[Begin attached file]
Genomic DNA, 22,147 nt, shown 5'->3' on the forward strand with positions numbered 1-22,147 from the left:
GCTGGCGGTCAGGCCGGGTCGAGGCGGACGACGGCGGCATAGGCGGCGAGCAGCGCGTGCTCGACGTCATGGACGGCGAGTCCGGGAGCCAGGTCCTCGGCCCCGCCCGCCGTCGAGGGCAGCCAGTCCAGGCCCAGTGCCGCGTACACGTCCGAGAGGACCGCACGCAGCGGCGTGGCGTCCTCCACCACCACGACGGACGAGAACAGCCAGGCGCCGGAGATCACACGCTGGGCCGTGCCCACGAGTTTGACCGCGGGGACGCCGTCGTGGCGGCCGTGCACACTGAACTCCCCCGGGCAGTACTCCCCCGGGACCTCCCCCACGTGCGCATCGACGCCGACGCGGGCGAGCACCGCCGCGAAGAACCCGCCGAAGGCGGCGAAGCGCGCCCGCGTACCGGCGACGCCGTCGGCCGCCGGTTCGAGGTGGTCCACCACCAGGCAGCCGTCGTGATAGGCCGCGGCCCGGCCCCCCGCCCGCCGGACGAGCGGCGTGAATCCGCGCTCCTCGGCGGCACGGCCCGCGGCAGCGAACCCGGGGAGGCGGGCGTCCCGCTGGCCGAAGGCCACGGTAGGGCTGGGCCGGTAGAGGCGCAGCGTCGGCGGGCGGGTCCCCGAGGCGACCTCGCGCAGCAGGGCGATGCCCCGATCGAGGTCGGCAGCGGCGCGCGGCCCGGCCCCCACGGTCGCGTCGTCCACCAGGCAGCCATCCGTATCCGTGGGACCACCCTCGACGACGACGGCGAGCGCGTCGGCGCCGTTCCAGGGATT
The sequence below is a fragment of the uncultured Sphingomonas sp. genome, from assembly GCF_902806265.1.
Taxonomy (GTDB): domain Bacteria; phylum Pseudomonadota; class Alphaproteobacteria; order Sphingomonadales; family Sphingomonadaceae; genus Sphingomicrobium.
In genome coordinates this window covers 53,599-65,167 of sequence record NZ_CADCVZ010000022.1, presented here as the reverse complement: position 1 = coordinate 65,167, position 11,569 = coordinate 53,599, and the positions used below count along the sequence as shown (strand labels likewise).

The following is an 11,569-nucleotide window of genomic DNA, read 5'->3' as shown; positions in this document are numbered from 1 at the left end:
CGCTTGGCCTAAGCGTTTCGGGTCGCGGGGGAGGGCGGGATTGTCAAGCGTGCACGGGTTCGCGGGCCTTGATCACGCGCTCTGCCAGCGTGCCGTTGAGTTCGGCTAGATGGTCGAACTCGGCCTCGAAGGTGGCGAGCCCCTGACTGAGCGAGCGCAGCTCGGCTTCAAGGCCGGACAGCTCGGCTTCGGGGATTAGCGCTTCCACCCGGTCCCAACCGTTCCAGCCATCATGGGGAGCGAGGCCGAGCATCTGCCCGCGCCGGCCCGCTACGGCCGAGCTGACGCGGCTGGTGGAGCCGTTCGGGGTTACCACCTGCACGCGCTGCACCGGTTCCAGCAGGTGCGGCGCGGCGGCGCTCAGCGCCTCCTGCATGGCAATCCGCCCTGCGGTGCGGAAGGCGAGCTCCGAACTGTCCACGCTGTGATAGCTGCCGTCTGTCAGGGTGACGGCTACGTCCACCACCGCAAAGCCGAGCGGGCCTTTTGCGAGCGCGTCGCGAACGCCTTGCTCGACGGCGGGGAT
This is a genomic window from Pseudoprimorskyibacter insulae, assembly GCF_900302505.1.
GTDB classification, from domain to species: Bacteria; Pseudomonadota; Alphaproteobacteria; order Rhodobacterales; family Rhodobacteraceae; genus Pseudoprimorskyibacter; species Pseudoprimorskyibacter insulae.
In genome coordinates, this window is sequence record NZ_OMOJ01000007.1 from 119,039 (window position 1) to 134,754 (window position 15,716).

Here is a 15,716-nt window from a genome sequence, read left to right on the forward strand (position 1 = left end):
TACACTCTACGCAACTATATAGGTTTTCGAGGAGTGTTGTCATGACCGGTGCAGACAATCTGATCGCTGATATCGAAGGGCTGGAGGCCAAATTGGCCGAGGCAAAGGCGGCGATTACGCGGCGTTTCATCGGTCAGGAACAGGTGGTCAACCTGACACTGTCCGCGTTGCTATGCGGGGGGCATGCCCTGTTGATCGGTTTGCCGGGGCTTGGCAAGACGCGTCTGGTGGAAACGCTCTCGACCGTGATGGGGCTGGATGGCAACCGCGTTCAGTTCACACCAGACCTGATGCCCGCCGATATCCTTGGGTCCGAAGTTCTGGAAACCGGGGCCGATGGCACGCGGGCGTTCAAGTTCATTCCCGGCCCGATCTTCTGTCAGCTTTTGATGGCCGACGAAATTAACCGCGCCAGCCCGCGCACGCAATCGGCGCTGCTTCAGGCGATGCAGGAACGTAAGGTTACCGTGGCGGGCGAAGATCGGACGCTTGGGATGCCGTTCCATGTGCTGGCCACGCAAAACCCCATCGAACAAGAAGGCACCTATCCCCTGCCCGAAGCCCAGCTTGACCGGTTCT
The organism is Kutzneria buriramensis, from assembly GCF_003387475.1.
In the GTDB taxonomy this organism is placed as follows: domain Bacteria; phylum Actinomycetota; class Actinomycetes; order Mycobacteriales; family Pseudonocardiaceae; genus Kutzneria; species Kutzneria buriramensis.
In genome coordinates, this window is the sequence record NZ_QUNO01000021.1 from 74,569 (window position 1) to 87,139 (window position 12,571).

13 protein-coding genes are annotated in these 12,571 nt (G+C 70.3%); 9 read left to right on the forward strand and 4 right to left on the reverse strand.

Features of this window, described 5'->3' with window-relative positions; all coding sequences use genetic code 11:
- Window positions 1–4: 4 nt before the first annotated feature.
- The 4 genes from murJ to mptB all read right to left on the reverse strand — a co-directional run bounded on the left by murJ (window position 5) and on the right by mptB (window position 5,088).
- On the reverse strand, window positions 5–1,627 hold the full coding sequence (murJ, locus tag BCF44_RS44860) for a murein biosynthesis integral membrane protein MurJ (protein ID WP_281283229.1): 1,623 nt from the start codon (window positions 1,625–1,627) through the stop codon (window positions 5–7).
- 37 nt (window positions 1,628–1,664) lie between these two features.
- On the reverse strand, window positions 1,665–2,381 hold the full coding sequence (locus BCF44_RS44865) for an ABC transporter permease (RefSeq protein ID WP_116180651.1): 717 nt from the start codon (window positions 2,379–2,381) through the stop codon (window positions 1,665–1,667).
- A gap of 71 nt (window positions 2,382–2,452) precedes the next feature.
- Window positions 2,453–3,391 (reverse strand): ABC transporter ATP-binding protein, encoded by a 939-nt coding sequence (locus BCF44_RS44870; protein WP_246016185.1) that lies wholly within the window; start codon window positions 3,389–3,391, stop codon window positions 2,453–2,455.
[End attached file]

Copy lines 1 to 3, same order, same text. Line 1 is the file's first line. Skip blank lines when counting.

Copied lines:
Genomic DNA, 22,147 nt, shown 5'->3' on the forward strand with positions numbered 1-22,147 from the left:
GCTGGCGGTCAGGCCGGGTCGAGGCGGACGACGGCGGCATAGGCGGCGAGCAGCGCGTGCTCGACGTCATGGACGGCGAGTCCGGGAGCCAGGTCCTCGGCCCCGCCCGCCGTCGAGGGCAGCCAGTCCAGGCCCAGTGCCGCGTACACGTCCGAGAGGACCGCACGCAGCGGCGTGGCGTCCTCCACCACCACGACGGACGAGAACAGCCAGGCGCCGGAGATCACACGCTGGGCCGTGCCCACGAGTTTGACCGCGGGGACGCCGTCGTGGCGGCCGTGCACACTGAACTCCCCCGGGCAGTACTCCCCCGGGACCTCCCCCACGTGCGCATCGACGCCGACGCGGGCGAGCACCGCCGCGAAGAACCCGCCGAAGGCGGCGAAGCGCGCCCGCGTACCGGCGACGCCGTCGGCCGCCGGTTCGAGGTGGTCCACCACCAGGCAGCCGTCGTGATAGGCCGCGGCCCGGCCCCCCGCCCGCCGGACGAGCGGCGTGAATCCGCGCTCCTCGGCGGCACGGCCCGCGGCAGCGAACCCGGGGAGGCGGGCGTCCCGCTGGCCGAAGGCCACGGTAGGGCTGGGCCGGTAGAGGCGCAGCGTCGGCGGGCGGGTCCCCGAGGCGACCTCGCGCAGCAGGGCGATGCCCCGATCGAGGTCGGCAGCGGCGCGCGGCCCGGCCCCCACGGTCGCGTCGTCCACCAGGCAGCCATCCGTATCCGTGGGACCACCCTCGACGACGACGGCGAGCGCGTCGGCGCCGTTCCAGGGATT
The sequence below is a fragment of the uncultured Sphingomonas sp. genome, from assembly GCF_902806265.1.